Everyone at the table stopped what they were doing to turn and look at her.  Even her two sisters who until now had shown more interest in buttering their rolls than in the conversation about missions work were looking at Clarissa as if she suddenly had grown a second head. Her mother set her goblet down so quickly a bit of water sloshed out onto the rose damask tablecloth.  “But, Clarissa,” she said, clearly struggling to gather her thoughts.  “It’s so far.  Who knows how long you might be away before you could get back.  And to go alone?  It’s well enough, I suppose, for someone who is married.  You should wait until you’re ma. . .” She stopped abruptly.  “That is to say, until . . .” “I’d like to go,” Clarissa repeated, this time more forcefully to stop her mother from embarrassing them both.  “I have teaching experience.  They need someone to teach the young girls.  I could do some good, I think.” Clarissa saw her parents exchange a look.  And she knew at that moment that she would be going to the Indian country.  Though it took several more discussions to secure their permission, they had finally relented and agreed to allow this journey into the unknown. “I believe the captain is calling for boarding,” Mr. Requa said, interrupting Clarissa’s reverie.  “Shall we join the others?” With a hand at her elbow, the young man walked with Clarissa across the wooden wharf, their footsteps echoing on the planking suspended above the river.  At the gangplank, a queue of fellow travelers waited their turn to board the keelboat piloted by Captain Josiah Douglas. Joining their fellow missionaries, George and Clarissa fell in line behind the Chapman family.  Rachel Chapman turned and gave Clarissa a smile.  “Well, at last we are on our way,” she said. 


“I was beginning to despair of ever making our departure.” On the journey from New York to Pittsburgh, Clarissa had shared a coach with the Chapmans and had gotten to know them better than the other members of the group.  Rachel was an attractive woman with pale blond hair and gray eyes.  Though only a few years older than Clarissa, she was the mother of four active young children.  Clarissa had been astonished that Mrs. Chapman would not hesitate to take her children out beyond the reaches of civilization, especially after she had told Clarissa her family name.  Mrs. Chapman was from one of the wealthiest and most politically connected families in all of Connecticut. Her husband, Rev. Epaphras Chapman, would serve as the superintendent in charge of the mission.  He had traveled with an advance party of five men from the mission society to St. Louis where they would purchase the bulk of the supplies and tools they would need for building the mission complex. “Come, come, children,” Rachel turned to her young charges.  “Careful here on the gangplank.  It might be a bit wet and slippery.” Somehow she managed to get her arms across the shoulders of them all as she gently urged them forward to the boat. George Requa smiled as he and Clarissa followed behind the Chapmans.  “Motherhood seems to be her calling,” he spoke in a low voice to Clarissa. She nodded in agreement, but said nothing as the captain, resplendent in his navy uniform with gold buttons, offered her a hand to step aboard.  Carefully lifting her woolen skirt, Clarissa set her booted foot onto the deck of the keelboat and followed the Chapman clan in getting their first look at their traveling accommodations.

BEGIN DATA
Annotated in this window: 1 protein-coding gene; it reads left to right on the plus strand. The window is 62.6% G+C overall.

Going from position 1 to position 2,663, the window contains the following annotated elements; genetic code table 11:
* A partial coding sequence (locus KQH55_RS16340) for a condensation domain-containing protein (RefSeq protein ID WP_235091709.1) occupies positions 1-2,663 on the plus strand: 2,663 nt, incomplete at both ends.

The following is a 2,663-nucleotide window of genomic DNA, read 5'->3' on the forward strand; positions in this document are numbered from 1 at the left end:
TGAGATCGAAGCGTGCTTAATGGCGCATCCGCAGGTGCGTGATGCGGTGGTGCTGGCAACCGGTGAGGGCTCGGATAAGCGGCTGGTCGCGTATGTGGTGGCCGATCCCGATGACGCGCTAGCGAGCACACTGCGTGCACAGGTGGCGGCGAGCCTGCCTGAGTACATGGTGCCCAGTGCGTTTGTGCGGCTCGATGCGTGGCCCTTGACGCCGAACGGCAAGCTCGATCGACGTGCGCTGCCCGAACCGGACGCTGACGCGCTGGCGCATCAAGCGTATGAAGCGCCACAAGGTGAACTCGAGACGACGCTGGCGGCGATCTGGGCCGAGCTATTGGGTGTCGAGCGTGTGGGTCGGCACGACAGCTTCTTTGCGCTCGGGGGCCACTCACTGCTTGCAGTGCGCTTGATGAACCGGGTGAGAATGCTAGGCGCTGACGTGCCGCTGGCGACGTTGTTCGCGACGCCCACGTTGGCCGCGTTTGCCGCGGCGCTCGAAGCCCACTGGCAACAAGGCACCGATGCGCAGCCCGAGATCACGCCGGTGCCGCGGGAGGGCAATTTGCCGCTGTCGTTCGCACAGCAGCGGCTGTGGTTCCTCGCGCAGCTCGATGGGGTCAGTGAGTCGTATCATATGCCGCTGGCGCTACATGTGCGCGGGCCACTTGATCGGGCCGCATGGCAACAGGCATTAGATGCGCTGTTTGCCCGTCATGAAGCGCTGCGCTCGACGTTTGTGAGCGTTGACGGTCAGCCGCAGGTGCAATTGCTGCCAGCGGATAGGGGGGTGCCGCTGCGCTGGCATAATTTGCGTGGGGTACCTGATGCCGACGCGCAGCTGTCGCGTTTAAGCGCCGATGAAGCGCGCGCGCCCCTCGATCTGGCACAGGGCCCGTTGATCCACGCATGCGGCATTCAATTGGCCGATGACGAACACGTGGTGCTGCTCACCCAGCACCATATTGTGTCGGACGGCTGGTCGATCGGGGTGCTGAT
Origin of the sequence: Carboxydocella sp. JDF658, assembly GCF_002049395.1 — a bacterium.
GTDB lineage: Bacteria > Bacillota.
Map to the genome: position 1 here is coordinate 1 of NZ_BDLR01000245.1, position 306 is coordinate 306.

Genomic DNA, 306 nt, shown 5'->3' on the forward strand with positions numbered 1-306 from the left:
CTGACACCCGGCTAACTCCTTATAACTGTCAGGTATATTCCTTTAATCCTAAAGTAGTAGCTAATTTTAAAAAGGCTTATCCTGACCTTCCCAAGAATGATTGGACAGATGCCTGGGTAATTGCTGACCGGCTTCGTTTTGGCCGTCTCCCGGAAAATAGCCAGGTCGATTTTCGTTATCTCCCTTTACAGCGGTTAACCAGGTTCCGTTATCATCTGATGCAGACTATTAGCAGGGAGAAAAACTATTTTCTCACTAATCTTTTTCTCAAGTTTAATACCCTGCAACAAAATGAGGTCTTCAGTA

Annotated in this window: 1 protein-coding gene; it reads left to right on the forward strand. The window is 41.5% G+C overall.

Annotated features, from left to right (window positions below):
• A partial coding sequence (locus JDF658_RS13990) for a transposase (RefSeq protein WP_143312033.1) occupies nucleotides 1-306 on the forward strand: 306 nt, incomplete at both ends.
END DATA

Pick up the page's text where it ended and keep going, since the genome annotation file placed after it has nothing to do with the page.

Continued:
The boat was bigger than it appeared from the wharf, some sixty feet long and fifteen wide.  The pilothouse was whitewashed with a jaunty blue trim around the top.  An American flag rose above it with its 20 stars and 13 stripes snapping crisply in the breeze. Around the deck, boatmen went about the business of preparing the boat for launch.  When the passengers had all boarded, Captain Douglas stepped to the helm and cleared his throat to gain everyone’s attention.  “Ladies and gentlemen,” he said in a booming voice used to calling out sailing orders, ‘welcome aboard the finest boat upon the Ohio River today.”  The captain was a heavy-set man with full mutton chop whiskers.  He was an imposing figure, his bearing as authoritative as his booming voice. As Captain Douglas continued his welcome, Clarissa found her attention turning more closely to her traveling companions.  While there were a few passengers who were not a part of the mission group, the bulk of her fellow travelers standing around the deck would be making the journey with her all the way to the Indian country.